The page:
Brock Berryhill: His Hits With Kane Brown and The Power Of The Ukulele
The 100 Years of Radio – 100 Years of Hit Makers limited series podcast gives music fans a front-row seat for conversations with songwriters behind some of the biggest hits of yesterday and today. You’ll learn the stories behind the songs from the people who wrote them. Each episode will focus on one writer: sometimes, they’ll just talk about one song, other times, they’ll talk about a number of hits.
100 Years of Radio – 100 Years of Hit Makers special podcast series is produced in partnership with Beasley Media Group, XPERI (HD Radio), and BMI in celebration of the 100-year anniversary of the first commercial radio broadcast.
Brock Barryhill has written hits for a number of huge country stars, including Kane Brown, Brantley Gilbert and Kenny Chesney. Here, he takes us behind the scenes of some of those hits.
Let’s start out with Kane Brown’s “Good As You.”
“Good As You”; man, that we wrote that back on tour. We were on the bus with Kane, Shy Carter, Will Weatherley and Taylor Phillips. We were trying to write songs… and it was one of those weekends where you felt like you couldn’t hit nothing.
So, it was later in the evening, and Kane had just got done playing [his concert], and Shy picked up a little ukulele, just started picking some chords, and he’s like. “Brock, go grab your your guitar and start playing along with this,” and that’s when Taylor Phillips was like, “I just want to be good as you.” And we just all knew that was it. Forty five minutes later, the song came out and I think it was posted on Instagram, probably within two hours, maybe an hour after that happened, it was just one of those songs that just fell right out.
Sometimes songs happen like that and sometimes they take multiple sessions. That one was just kind of a gift from God.
I guess every songwriter, if they’re lucky, gets one or two of those that become hits.
We’re grateful for those days because like I said, that was a weekend where we probably wrote two or three other songs that no one will ever hear just because they didn’t have that “thing.” And sometimes it just takes a little bit of spark and picking up a ukulele and just feelin’ the groove and someone’s saying the right word and that triggers the song. And that’s how that hit happened.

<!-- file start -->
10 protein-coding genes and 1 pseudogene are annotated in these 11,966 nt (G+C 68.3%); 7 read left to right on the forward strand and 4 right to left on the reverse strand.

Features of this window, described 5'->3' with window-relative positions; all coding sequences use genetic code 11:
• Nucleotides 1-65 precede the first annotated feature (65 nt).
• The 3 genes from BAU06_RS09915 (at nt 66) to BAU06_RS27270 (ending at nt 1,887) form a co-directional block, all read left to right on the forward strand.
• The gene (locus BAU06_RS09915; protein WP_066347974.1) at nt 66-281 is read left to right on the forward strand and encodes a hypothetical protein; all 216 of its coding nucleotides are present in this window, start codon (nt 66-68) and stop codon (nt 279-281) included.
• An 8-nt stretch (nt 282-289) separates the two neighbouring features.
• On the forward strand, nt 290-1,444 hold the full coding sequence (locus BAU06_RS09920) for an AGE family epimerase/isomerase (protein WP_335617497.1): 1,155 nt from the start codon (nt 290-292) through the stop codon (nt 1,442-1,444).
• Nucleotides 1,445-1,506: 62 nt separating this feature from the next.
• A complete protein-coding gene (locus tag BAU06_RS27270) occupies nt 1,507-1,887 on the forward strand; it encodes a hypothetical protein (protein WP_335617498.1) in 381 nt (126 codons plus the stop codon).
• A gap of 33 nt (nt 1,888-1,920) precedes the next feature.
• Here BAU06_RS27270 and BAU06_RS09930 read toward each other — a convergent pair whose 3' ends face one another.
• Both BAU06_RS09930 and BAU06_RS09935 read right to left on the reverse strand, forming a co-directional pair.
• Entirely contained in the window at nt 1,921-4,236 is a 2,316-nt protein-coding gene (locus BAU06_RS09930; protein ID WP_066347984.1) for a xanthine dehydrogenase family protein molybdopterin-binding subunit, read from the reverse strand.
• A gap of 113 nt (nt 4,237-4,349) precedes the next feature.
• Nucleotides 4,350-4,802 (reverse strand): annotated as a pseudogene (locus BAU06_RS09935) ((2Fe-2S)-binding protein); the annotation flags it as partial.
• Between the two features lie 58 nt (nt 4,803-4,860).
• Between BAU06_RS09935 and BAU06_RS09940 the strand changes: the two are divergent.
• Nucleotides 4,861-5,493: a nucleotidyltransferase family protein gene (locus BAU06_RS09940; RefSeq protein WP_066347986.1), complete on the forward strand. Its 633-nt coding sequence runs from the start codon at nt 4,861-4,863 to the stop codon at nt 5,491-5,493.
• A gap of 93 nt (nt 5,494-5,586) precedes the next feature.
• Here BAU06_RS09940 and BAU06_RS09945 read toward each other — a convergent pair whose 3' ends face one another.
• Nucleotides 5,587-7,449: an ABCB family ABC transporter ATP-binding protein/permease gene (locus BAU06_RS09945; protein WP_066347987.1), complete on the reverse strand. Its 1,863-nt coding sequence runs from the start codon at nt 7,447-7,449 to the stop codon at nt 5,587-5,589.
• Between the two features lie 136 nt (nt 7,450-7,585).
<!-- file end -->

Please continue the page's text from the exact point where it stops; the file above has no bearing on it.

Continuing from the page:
What does the ukulele bring that’s different than if you guys are just playing on guitars or keyboards?
Something about the acoustics of a small guitar, just being so vibey. If a great song can be played on an acoustic instrument or a piano with just someone singing it, it should sound just like a hit song. The innocence of the ukulele, and Shy singing that melody just had this “thing” to it and then, obviously, hearing Kane sing it back, it always sounds amazing. He’s an incredible singer. I guess that’s the easiest way I can explain it.
Sure. So talk about Kane’s “Homesick.”
“Homesick”: it’s funny, I feel like all my hits have been written on busses. So that was another bus run that I was out with Kane, Taylor Phillips and Matt McGuinn. And we were… I can’t remember where that one was written. But we wrote some stuff that [wasn’t good so it] didn’t really matter. And on the way home, we wrote that one on the last day of the run; we wrote the verse. Kane had to go play the show, he got back, we wrote the chorus, and we ended up staying up writing that song till about 5:30 or 5:45 in the morning. I remember so vividly because we wrote the song and then we were driving back from whatever state we were in, we pulled up in Nashville and I laid down for 15 minutes and then we got thrown off the bus because it was time to go home. So it was an all nighter write [i.e. a writing session] Those happen a lot.
Later that evening I finished up the demo, sent it to Kane, he posted it on Instagram, and it became a single and obviously a big number one for all of us.
With an artist as young as Kane, he’s so social media savvy. I feel like the idea of putting something on Instagram or anywhere else would not have happened like 10 or 20 years ago. With most big artists on major labels, the label would not be OK with, “Hey, I’m just going to put this up on social media for the general public to hear before you guys hear it.”
I think it’s part of the beauty of the way the Internet is right now is that, as songwriters and artists, we can release songs and see how people connect with them. And obviously, Kane and Luke Combs and Thomas Rhett and a bunch of other guys are doing the same thing. It’s seeing what’s really hitting people’s hearts and what they can relate to. And it’s just translating. Versus just putting out a song out that you love that maybe the fans don’t see it the same way that you do.
Check out the rest of our Kane Brown interview; download the podcast (scroll up).